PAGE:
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From Michelangelo to Mapplethorpe Review - Northwestern University’s Block Museum Winter 2009

By Barbara Keer

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Pictures from "Around the Block", collage of similar shapes


The current exhibit at Northwestern University’s Mary and Leigh Block Museum of Art, "The current exhibitions at Northwestern University's Mary and Leigh Block Museum of Art, Polaroids: Mapplethorpe and From Michelangelo toAnnibale Carraci: A Century of Italian Drawings from the Prado, which runs through April 5, 2009, seems an unlikely pairing until you see it.  Around the Block,  Activities of the Mary and Leigh Block Museum of Art, says this exhibit bring together “Literal, figural, subjective, and conceptual relationships between the works of art in the two seemingly unrelated exhibitions…are worthy of reflection and comparison.  They tell of enduring interests in the human condition as well as artistic continuity.”

"Around the Block" collage similar shapes, Mapplethorpe and Michelangelo


A visit to the two exhibits running concurrently begs for “compare and contrast”.  The common themes are that of the human body and where it is in time and space expressed through the technical media available.

"Untitled (Patti Smith) 1973/75 Polaroid


The Alsdorf Gallery is showing, Polaroids: Mapplethorpe, photos taken between 1970 and 1973. The photos are “in your face”, predating and anticipating the subjects and themes of his mature work.  In these works there is a spontaneity and immediacy reflective of instant photography.  It is fascinating to see the seeds of his later works displayed simply and in one room.

Mapplethorpe, "Untitled" 1973 Polaroid (flowers)


In the Main Gallery, there is a very important and to me, surprising show, From Michelangelo to Annibale Carracci: A Century of Italian Drawings from the Prado.  This is the first time this collection of 70 original drawings that focus on the period from 1520 to 1620 has been out of the Prado in Madrid, Spain.  Seeing this exhibit, I think,  “Last year I went to the Prado and this year the Prado came to me.”  What an opportunity for Chicagoland residents and visitors!

From Michelangelo to Annibale Carracci: A Century of Italian Drawings from the Prado is also a book by Nicolas Turner, who is formerly of the J. Paul Getty Museum and the British Museum and is a specialist in Renaissance and Baroque drawings. Jose Manuel Matilla is Head of the Department of Drawings and Prints at the Museo del Prado and has contributed to this book. (Available at Art Services International distributed by University Press of New England)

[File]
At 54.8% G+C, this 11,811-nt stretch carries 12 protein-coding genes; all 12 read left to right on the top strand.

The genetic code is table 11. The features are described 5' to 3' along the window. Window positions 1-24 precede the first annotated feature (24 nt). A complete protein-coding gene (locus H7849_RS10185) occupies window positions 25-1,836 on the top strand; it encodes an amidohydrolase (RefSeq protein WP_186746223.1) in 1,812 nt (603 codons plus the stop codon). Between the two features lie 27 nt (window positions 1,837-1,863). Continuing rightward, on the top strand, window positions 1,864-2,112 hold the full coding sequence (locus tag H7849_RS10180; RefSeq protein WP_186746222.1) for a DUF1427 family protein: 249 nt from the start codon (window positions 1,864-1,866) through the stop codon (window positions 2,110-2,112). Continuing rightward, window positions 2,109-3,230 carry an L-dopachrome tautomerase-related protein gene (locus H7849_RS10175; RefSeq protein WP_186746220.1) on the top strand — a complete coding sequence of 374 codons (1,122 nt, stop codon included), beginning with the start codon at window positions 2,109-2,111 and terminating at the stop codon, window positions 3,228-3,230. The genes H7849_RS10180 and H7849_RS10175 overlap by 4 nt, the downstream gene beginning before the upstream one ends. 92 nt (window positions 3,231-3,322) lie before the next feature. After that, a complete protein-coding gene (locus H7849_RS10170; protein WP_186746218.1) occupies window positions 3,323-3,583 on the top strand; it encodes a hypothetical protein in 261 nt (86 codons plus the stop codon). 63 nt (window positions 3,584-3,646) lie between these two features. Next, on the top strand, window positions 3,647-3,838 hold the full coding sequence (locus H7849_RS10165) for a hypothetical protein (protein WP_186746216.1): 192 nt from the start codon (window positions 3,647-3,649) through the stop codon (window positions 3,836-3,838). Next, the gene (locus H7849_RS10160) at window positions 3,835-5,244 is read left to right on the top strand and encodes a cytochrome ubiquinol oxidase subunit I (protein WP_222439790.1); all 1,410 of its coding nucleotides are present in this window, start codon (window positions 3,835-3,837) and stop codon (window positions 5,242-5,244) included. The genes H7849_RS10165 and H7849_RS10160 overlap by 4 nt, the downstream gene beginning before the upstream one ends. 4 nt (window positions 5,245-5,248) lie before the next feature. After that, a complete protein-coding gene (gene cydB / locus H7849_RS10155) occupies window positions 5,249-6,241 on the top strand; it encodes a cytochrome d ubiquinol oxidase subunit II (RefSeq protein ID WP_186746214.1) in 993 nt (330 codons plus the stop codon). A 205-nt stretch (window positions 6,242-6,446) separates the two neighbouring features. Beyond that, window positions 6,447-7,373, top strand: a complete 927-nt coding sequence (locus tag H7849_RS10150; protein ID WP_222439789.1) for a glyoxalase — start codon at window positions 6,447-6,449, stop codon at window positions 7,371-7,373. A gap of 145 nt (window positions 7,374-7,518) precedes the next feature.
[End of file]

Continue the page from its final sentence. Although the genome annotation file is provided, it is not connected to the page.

Prado, Castello


Turners’ book was originally published in Spanish to accompany an exhibition held at the Prado in 2005. It is a lavishly illustrated catalog featuring works that have been selected to explain the intrinsic importance of the medium of drawing. Before the exhibition at the Prado, the sixteenth-century Italian works presented were mostly unknown because they had never previously been studied as a group. These works are a remarkable collection that was assembled by Pedro Fernández Durán.  This collection was built up from old European collections in the seventeenth to nineteeneth centuries. Durán donated this collection to the Prado in 1931. And now the exhibit is at the Mary and Leigh Block Museum of Art.

Prado, Passerotti


The sixteenth century was a key period for the development of drawing in Europe. The wide range of drawing types, the variety of regional and individual styles, and the importance which artists gave to this medium, meant that this was an important time for the development of the technique. Painters learned that drawing was not just a practical exercise for the purposes of study but also that it allowed them great freedom in expressing their imaginations and individual artistic personalities.

Prado, Palma


Scholar Nicholas Turner's extensive research in identifying and documenting these drawings has led to the first exhibition of most of these works outside the Prado since the institution acquired them more than 75 years ago. Turner's work also revealed two of the drawings as Michelangelo figure studies for the Sistine Chapel's Last Judgment. This exhibition was offered to the Mary and Leigh Block Musuem of Art by Art Services International, the organizaton that put together the show in collaboration the Prado and Nicholas Turner - a wonderful turn of events.

Mapplethorpe, "Untitled (self-portrait)" 1970/73, Polaroid. Gift of Robert Mapplethorpe Foundation, NY to Mary & Leigh Block Museum of Art


This is a wonderful opportunity, and it is free.  Come see the Block’s blockbusters.

Mary and Leigh Block Museum of Art
Northwestern University
40 Arts Circle Drive
Evanston, Illinois 60208
847.491.4000
[email protected]

Admission to the Block Museum is free. Donations are accepted.

Hours
Monday    Closed
Tuesday    10 AM - 5 PM
Wednesday    10 AM - 8 PM
Thursday    10 AM - 8 PM
Friday    10 AM - 8 PM
Saturday    12 PM - 5 PM
Sunday    12 PM - 5 PM
Directions and Parking Information

The Museum is located on the southeastern portion of Northwestern University's Evanston campus, near the lake and just off Sheridan Road, which hugs the main body of the campus.

Photos: Courtesy of Mary and Leigh Block Museum of Art
    











Published on Dec 31, 1969

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